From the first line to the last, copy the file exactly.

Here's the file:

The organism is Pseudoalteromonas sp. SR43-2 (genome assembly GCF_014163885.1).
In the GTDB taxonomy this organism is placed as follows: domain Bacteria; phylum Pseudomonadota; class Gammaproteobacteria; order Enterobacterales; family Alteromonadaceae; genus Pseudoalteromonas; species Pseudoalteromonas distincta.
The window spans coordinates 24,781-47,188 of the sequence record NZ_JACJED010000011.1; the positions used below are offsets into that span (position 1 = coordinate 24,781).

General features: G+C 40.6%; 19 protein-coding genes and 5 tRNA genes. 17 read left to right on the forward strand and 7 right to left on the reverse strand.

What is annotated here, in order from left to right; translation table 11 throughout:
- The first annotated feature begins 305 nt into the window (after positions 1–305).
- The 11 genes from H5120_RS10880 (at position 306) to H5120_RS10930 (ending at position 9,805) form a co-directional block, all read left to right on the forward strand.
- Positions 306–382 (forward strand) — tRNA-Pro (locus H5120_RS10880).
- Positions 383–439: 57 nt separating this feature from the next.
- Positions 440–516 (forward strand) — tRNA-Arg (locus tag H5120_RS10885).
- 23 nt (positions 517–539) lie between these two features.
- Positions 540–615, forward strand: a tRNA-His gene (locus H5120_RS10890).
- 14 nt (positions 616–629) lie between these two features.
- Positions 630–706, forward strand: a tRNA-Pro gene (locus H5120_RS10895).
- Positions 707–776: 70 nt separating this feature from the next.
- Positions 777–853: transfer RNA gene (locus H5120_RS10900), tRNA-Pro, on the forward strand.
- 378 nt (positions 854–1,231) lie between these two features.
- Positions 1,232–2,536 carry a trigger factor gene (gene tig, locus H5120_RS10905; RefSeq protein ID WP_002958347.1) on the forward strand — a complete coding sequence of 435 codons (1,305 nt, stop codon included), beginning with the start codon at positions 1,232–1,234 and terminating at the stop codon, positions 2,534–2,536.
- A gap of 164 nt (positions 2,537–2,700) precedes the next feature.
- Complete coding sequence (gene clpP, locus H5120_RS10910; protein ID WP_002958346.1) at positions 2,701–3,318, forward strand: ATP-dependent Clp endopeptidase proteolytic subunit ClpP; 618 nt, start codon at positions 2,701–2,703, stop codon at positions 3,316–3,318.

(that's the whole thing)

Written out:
The organism is Pseudoalteromonas sp. SR43-2 (genome assembly GCF_014163885.1).
In the GTDB taxonomy this organism is placed as follows: domain Bacteria; phylum Pseudomonadota; class Gammaproteobacteria; order Enterobacterales; family Alteromonadaceae; genus Pseudoalteromonas; species Pseudoalteromonas distincta.
The window spans coordinates 24,781-47,188 of the sequence record NZ_JACJED010000011.1; the positions used below are offsets into that span (position 1 = coordinate 24,781).

General features: G+C 40.6%; 19 protein-coding genes and 5 tRNA genes. 17 read left to right on the forward strand and 7 right to left on the reverse strand.

What is annotated here, in order from left to right; translation table 11 throughout:
- The first annotated feature begins 305 nt into the window (after positions 1–305).
- The 11 genes from H5120_RS10880 (at position 306) to H5120_RS10930 (ending at position 9,805) form a co-directional block, all read left to right on the forward strand.
- Positions 306–382 (forward strand) — tRNA-Pro (locus H5120_RS10880).
- Positions 383–439: 57 nt separating this feature from the next.
- Positions 440–516 (forward strand) — tRNA-Arg (locus tag H5120_RS10885).
- 23 nt (positions 517–539) lie between these two features.
- Positions 540–615, forward strand: a tRNA-His gene (locus H5120_RS10890).
- 14 nt (positions 616–629) lie between these two features.
- Positions 630–706, forward strand: a tRNA-Pro gene (locus H5120_RS10895).
- Positions 707–776: 70 nt separating this feature from the next.
- Positions 777–853: transfer RNA gene (locus H5120_RS10900), tRNA-Pro, on the forward strand.
- 378 nt (positions 854–1,231) lie between these two features.
- Positions 1,232–2,536 carry a trigger factor gene (gene tig, locus H5120_RS10905; RefSeq protein ID WP_002958347.1) on the forward strand — a complete coding sequence of 435 codons (1,305 nt, stop codon included), beginning with the start codon at positions 1,232–1,234 and terminating at the stop codon, positions 2,534–2,536.
- A gap of 164 nt (positions 2,537–2,700) precedes the next feature.
- Complete coding sequence (gene clpP, locus H5120_RS10910; protein ID WP_002958346.1) at positions 2,701–3,318, forward strand: ATP-dependent Clp endopeptidase proteolytic subunit ClpP; 618 nt, start codon at positions 2,701–2,703, stop codon at positions 3,316–3,318.